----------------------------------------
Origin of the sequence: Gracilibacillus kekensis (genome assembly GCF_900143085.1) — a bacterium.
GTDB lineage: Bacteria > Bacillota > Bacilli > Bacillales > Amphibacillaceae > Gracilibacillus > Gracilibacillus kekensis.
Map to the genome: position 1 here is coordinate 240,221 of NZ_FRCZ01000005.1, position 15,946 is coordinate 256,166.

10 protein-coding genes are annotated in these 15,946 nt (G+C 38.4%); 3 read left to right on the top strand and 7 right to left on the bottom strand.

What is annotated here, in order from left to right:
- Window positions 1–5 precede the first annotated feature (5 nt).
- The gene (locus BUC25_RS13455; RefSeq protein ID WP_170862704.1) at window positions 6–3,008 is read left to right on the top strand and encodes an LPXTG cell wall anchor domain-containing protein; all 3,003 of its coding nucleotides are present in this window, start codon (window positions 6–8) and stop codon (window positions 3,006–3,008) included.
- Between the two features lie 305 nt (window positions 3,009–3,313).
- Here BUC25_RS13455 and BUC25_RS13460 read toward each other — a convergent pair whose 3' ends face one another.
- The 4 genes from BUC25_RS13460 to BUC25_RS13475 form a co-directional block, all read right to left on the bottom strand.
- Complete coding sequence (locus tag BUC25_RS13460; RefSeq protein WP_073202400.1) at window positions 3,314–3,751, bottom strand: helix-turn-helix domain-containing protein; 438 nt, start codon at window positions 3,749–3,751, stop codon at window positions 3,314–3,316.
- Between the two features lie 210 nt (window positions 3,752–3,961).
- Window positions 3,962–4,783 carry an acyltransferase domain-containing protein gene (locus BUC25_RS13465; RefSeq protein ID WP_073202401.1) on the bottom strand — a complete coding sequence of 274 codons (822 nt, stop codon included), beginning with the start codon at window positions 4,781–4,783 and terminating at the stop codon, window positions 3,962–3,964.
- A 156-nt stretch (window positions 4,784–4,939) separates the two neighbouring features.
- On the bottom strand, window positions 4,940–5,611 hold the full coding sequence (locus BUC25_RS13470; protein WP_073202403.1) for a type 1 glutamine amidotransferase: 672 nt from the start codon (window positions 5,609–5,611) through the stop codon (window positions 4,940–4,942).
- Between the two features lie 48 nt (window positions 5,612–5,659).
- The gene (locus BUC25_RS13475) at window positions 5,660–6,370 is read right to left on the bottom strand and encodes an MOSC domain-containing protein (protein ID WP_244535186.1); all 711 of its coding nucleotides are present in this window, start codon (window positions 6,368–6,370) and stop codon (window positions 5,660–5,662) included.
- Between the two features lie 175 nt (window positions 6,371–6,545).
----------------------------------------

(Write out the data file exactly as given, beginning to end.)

Origin of the sequence: Gracilibacillus kekensis (genome assembly GCF_900143085.1) — a bacterium.
GTDB lineage: Bacteria > Bacillota > Bacilli > Bacillales > Amphibacillaceae > Gracilibacillus > Gracilibacillus kekensis.
Map to the genome: position 1 here is coordinate 240,221 of NZ_FRCZ01000005.1, position 15,946 is coordinate 256,166.

10 protein-coding genes are annotated in these 15,946 nt (G+C 38.4%); 3 read left to right on the top strand and 7 right to left on the bottom strand.

What is annotated here, in order from left to right:
- Window positions 1–5 precede the first annotated feature (5 nt).
- The gene (locus BUC25_RS13455; RefSeq protein ID WP_170862704.1) at window positions 6–3,008 is read left to right on the top strand and encodes an LPXTG cell wall anchor domain-containing protein; all 3,003 of its coding nucleotides are present in this window, start codon (window positions 6–8) and stop codon (window positions 3,006–3,008) included.
- Between the two features lie 305 nt (window positions 3,009–3,313).
- Here BUC25_RS13455 and BUC25_RS13460 read toward each other — a convergent pair whose 3' ends face one another.
- The 4 genes from BUC25_RS13460 to BUC25_RS13475 form a co-directional block, all read right to left on the bottom strand.
- Complete coding sequence (locus tag BUC25_RS13460; RefSeq protein WP_073202400.1) at window positions 3,314–3,751, bottom strand: helix-turn-helix domain-containing protein; 438 nt, start codon at window positions 3,749–3,751, stop codon at window positions 3,314–3,316.
- Between the two features lie 210 nt (window positions 3,752–3,961).
- Window positions 3,962–4,783 carry an acyltransferase domain-containing protein gene (locus BUC25_RS13465; RefSeq protein ID WP_073202401.1) on the bottom strand — a complete coding sequence of 274 codons (822 nt, stop codon included), beginning with the start codon at window positions 4,781–4,783 and terminating at the stop codon, window positions 3,962–3,964.
- A 156-nt stretch (window positions 4,784–4,939) separates the two neighbouring features.
- On the bottom strand, window positions 4,940–5,611 hold the full coding sequence (locus BUC25_RS13470; protein WP_073202403.1) for a type 1 glutamine amidotransferase: 672 nt from the start codon (window positions 5,609–5,611) through the stop codon (window positions 4,940–4,942).
- Between the two features lie 48 nt (window positions 5,612–5,659).
- The gene (locus BUC25_RS13475) at window positions 5,660–6,370 is read right to left on the bottom strand and encodes an MOSC domain-containing protein (protein ID WP_244535186.1); all 711 of its coding nucleotides are present in this window, start codon (window positions 6,368–6,370) and stop codon (window positions 5,660–5,662) included.
- Between the two features lie 175 nt (window positions 6,371–6,545).